Launched in April, the non-commercial service is designed to help parents and educators find available resources quickly and easily, according to Fred Campbell, managing director and founder of The Network IQ, the company that developed Ready-or-Not. According to Campbell, the idea for the site was inspired by the disastrous lack of communications and coordinated response before, during, and after Hurricanes Rita and Katrina.

“The was no reason New Orleans kids and their families had to be so devastated by Hurricanes Rita and Katrina,” said Campbell. “If there was time to give these storms names, there was time to get a response plan in action–and that did not happen.” Since schools typically play a critical role in most emergency response plans, linking all of the resources to the school or district web site might help raise community awareness regarding the need to plan, as well as speed parents’ access to needed services, school leaders say.

“What I like about the Ready-or-Not program is that it brings all the disaster preparedness, disaster response, and disaster recovery information together from so many different original sources,” said John Polomano, superintendent of the Bordentown Regional School District in central New Jersey. “It is ‘one-stop shopping’ with everything centralized for easy use.”

Bordentown’s Ready-or-Not web site includes local police, fire department, and emergency management information. Links to New Jersey state resources are also listed, along with national sites such as the American Red Cross and the National Weather Service.

The price is affordable for even the most cash-strapped schools and nonprofit organizations. A full-year subscription is only $279, while renewals are just $159. With federal officials urging more self-reliance and greater planning by individuals, families, and communities in Katrina’s wake–and in response to growing concerns regarding an impending pandemic flu–the affordable service comes at a critical time. While most educators have more questions than answers at this point in preparing for pandemics, terrorist threats, bioterrorism, and natural disasters, linking all available resources together in one parent-friendly web site is a good place to start.

“The school and the community are intrinsically tied together, so the more we can share the better,” Polomano said. “As word spreads about the great utility of the Ready-or-Not program, I think we will see many people who have no direct connection with Bordentown schools taking full advantage of the service.”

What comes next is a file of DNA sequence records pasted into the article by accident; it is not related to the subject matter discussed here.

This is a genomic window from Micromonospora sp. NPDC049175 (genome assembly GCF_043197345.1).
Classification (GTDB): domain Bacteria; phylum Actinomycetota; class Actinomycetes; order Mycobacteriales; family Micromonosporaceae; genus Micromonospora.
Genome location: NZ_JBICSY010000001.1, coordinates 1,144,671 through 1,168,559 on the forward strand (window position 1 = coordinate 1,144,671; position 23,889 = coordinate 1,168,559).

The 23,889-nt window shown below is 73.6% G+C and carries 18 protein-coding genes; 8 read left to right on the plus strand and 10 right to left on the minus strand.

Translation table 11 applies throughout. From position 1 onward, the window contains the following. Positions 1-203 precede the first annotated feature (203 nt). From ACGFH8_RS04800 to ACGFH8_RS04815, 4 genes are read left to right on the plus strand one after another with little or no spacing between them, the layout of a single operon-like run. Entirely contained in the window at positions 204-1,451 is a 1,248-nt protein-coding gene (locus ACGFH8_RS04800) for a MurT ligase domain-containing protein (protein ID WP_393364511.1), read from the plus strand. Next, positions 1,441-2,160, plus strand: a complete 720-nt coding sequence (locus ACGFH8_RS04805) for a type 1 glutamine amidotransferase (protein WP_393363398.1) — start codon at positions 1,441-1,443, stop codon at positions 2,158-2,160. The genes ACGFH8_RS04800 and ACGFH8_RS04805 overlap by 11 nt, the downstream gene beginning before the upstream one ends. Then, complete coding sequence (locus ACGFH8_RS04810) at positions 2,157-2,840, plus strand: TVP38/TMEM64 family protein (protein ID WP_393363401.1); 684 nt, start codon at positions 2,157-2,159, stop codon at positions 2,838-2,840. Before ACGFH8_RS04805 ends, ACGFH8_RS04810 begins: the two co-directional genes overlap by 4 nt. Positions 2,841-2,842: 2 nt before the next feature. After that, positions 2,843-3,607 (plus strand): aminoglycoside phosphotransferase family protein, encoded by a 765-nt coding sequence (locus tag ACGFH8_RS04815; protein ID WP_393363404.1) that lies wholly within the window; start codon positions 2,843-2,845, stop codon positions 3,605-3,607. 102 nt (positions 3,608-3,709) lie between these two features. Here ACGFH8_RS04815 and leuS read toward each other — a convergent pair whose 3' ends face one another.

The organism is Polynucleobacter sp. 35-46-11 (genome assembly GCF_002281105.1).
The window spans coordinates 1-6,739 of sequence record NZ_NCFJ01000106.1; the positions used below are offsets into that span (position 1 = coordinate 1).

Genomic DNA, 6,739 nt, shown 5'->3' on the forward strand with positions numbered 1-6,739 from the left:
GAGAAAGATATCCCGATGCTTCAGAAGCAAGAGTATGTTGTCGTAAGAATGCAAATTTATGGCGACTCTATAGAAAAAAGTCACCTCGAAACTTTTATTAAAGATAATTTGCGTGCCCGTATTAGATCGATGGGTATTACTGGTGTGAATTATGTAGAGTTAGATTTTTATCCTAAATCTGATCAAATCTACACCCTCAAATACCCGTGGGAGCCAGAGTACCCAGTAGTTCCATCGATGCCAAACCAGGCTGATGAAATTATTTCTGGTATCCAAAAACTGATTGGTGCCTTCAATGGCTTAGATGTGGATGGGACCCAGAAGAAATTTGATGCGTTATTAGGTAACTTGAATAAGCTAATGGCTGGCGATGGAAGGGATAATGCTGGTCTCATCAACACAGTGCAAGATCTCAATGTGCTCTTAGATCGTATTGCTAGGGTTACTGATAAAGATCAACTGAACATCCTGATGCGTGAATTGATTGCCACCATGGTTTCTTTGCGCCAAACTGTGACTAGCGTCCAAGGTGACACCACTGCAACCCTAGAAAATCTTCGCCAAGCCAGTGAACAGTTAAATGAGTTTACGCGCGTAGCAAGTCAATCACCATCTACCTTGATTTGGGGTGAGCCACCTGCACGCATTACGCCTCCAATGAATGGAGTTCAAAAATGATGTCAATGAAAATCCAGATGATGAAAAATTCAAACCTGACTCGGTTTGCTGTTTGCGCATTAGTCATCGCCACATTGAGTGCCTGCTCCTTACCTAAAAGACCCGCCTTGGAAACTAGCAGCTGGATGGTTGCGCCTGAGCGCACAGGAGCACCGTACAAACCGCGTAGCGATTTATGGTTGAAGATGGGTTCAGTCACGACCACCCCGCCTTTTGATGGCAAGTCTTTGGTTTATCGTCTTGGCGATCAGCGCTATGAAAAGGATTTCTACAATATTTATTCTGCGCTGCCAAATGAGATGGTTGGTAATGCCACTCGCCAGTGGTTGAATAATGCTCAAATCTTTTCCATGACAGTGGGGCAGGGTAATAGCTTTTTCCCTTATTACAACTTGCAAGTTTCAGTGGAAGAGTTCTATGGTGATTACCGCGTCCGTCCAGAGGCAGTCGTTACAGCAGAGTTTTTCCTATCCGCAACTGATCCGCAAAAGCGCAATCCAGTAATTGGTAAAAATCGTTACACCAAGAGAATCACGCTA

Campbell plans regular updates to the site as more information becomes available. “We are getting feedback that our approach may be a simple, common-sense addition to better risk management for school systems,” he said. Link: Ready-or-Not
http://www.ready-or-not.com

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“IT Conversations” offers recordings of interviews with IT experts

School IT executives and ed-tech enthusiasts, listen up: You might be interested in “IT Conversations,” a web site containing recordings of dozens of interviews, discussions, and debates with a number of IT experts and educators. Launched in June 2003 under the direction of recording engineer, sound editor, and IT executive Doug Kaye, the site collects interviews and panel discussions with big thinkers like Harvard Business School’s Clay Christensen, Amazon.com chief executive Jeff Bezos, and author Malcolm Gladwell. First-time visitors might want to begin by looking through some of the series listed on the site’s home page. Some of the issues addressed by these sessions include social innovation, technology development, and global security. Each interview also can be rated, giving you a helpful and time-saving tool for determining the usefulness of content. Users also can employ a search engine to locate various recordings of interest. The fee-based portion of the site offers personalized recommendations and an option to queue up audio programs for later listening.

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EPA issues new “Healthy School Environments Assessment Tool”

The new Healthy School Environments Assessment Tool (HealthySEAT), from the Environmental Protection Agency (EPA), is a software utility that can be customized and used by district-level staff to conduct voluntary environmental self-assessments of their school facilities. According to the EPA, the guidance included in the free HealthySEAT software can improve the health of students and staff by ensuring that all potential environmental and safety hazards in schools are being properly managed. Examples of school environmental hazards tracked by the tool include chemical releases, pesticide exposures, flaking lead paint, mold, other indoor air quality problems, and damaged asbestos-containing building materials. The EPA says its new tool can be used to track and manage information on environmental conditions school by school. EPA also has included critical elements of its regulatory and voluntary programs for schools, as well as web links to more detailed information. Districts can download HealthySEAT at no cost from the EPA web site.